• 07:48 Beginning in 2015, Fowler wrote a series of essays about refactoring, available on his home page. These served as the foundation for the book.
  • 08:41 The web edition of the book is the canonical edition of the book, available if you purchase the printed book. This will allow Fowler to provide continual updates as well as additional refactorings that didn't make it into the book.
  • 10:46 Some of the online refactorings include Remove Dead Code and others that are just about moving data around. These are all useful, but can seem too trivial to be put in the book.
  • 11:43 An important refactoring is replacing loops with collection pipelines. Because of how languages evolved, this is now much more common than it was in 2000.
  • 13:30 The book tries to take the approach of Fowler pairing with the reader, and explain what he would be thinking and saying about the code. This even includes when to commit to version control, since the role of version control also evolved.
  • 15:01 The first edition had UML diagrams, but these have been removed. In most cases, just showing the code is more valuable than UML, and fewer people use UML than in 1999.
  • 17:01 The highest priority is to make code comprehensible. Graphical notation can be helpful, but should be a secondary goal.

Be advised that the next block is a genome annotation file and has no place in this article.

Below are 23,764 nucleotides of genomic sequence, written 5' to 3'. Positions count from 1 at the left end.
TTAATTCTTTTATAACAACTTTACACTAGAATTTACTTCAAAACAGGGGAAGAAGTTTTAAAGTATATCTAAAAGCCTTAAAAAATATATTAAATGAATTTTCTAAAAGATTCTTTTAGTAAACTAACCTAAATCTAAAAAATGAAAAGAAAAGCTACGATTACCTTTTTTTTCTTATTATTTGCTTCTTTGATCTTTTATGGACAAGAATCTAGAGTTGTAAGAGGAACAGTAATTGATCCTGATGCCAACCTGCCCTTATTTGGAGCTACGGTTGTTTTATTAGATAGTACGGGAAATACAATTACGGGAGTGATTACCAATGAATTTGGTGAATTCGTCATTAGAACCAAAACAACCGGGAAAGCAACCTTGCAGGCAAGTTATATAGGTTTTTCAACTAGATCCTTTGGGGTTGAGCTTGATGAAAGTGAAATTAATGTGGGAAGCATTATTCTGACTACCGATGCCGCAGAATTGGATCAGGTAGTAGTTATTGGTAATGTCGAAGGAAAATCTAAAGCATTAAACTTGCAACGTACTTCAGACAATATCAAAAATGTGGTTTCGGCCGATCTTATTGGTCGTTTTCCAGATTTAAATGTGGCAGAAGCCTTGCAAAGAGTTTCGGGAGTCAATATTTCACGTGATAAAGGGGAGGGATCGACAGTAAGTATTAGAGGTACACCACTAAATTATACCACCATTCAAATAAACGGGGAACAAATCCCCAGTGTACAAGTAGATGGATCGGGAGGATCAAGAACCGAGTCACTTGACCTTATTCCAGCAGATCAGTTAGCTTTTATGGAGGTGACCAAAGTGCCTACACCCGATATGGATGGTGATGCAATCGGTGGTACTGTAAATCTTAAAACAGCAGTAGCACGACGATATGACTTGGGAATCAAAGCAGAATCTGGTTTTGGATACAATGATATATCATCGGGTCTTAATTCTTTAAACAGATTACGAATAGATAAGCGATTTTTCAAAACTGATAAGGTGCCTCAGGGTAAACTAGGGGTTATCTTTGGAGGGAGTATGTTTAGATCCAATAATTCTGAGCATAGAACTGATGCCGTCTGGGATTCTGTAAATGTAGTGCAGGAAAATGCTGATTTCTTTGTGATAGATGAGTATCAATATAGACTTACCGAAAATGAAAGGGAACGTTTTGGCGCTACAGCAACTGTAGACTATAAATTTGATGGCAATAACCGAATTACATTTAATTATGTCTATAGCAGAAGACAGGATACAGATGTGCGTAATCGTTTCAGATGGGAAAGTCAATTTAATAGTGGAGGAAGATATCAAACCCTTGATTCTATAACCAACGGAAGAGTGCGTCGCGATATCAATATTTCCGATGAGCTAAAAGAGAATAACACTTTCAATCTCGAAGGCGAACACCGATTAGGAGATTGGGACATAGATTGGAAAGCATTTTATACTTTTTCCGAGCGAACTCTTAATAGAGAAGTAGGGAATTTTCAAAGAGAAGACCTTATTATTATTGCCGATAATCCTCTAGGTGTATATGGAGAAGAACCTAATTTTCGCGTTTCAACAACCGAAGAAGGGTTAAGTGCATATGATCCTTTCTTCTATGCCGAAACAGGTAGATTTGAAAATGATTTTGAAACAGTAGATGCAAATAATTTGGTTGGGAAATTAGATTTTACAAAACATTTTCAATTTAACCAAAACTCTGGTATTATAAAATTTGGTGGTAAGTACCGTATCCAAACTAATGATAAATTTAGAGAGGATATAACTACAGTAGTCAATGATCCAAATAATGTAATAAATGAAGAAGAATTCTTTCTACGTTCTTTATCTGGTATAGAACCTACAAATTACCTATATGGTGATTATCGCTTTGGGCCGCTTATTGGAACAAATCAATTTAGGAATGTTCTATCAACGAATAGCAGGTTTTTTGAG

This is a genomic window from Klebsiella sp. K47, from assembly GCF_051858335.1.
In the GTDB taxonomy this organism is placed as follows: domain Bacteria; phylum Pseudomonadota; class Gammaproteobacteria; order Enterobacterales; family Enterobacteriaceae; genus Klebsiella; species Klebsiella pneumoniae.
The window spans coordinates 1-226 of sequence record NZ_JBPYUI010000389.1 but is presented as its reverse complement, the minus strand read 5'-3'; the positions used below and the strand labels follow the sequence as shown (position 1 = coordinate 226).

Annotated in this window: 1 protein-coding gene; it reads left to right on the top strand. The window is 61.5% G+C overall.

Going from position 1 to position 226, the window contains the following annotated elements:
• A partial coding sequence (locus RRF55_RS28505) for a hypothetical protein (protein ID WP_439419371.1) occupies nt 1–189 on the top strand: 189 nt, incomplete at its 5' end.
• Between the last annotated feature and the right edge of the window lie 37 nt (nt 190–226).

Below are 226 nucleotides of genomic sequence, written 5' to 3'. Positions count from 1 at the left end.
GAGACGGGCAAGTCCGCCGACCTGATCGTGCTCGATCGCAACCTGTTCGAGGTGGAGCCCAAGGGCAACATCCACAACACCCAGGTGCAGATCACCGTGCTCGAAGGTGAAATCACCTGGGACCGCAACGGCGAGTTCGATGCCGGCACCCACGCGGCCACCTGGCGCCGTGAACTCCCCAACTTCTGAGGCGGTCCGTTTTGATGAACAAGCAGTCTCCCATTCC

• 18:16 Ralph Johnston had a metaphor about early refactorings being like cleaning the dirt off of a window -- you need them just to be able to see where you are. Then you can start looking at the broader refactorings. Josh Kerievsky covered this really well in the Refactoring to Patterns book.
  • 19:31 Fowler's general approach to refactoring is breaking complicated things down into smaller pieces, which makes them easier to move them around and reorganize them.
  • 20:14 In 2014, Fowler wrote an essay known as "You must be this tall to use microservices." Although his focus on the book hasn't allowed him to keep up with all the tools that are "providing a box to stand on," the fundamental prerequisites still apply.
  • 21:36 In a monolith, you don't expect in-process calls to fail. But with microservices you acknowledge that and have to think through how to handle failed requests. The fundamental complexity of distributed programming will not go away, regardless of the tools available.
  • 22:51 Two recent articles on have addressed architectural refactorings. The first, by Zhamak Dehgnani looks at breaking a monolith into microservices. The second, by Praful Todkar, looks at a solid example of this process. This follows the same process of taking something big and breaking it down into manageable pieces.
  • 25:06 Evolutionary architectures, much like Extreme Programming, is an idea that a design is always changing, and doesn't have to be fully defined before beginning work. You should design your architecture with that change in mind.
  • 26:54 Following Conway's Law, acknowledge that your team structure and your architecture will both evolve, and try to evolve them in a compatible way. The Inverse Conway Maneuver is when you restructure your team in a way that will encourage your architecture to follow it.
  • 28:16 Fowler is a big fan of product-oriented teams, focused on a business capability, and not in favor of technology-oriented teams, such as a front-end team and a back-end team.
  • 30:41 Now that the book has gone to the publisher, there's still more work to do, especially on the online version of the book.
  • 31:31 The book will be available on December 31, 2018, possibly earlier. A rough cut is available now through Safari.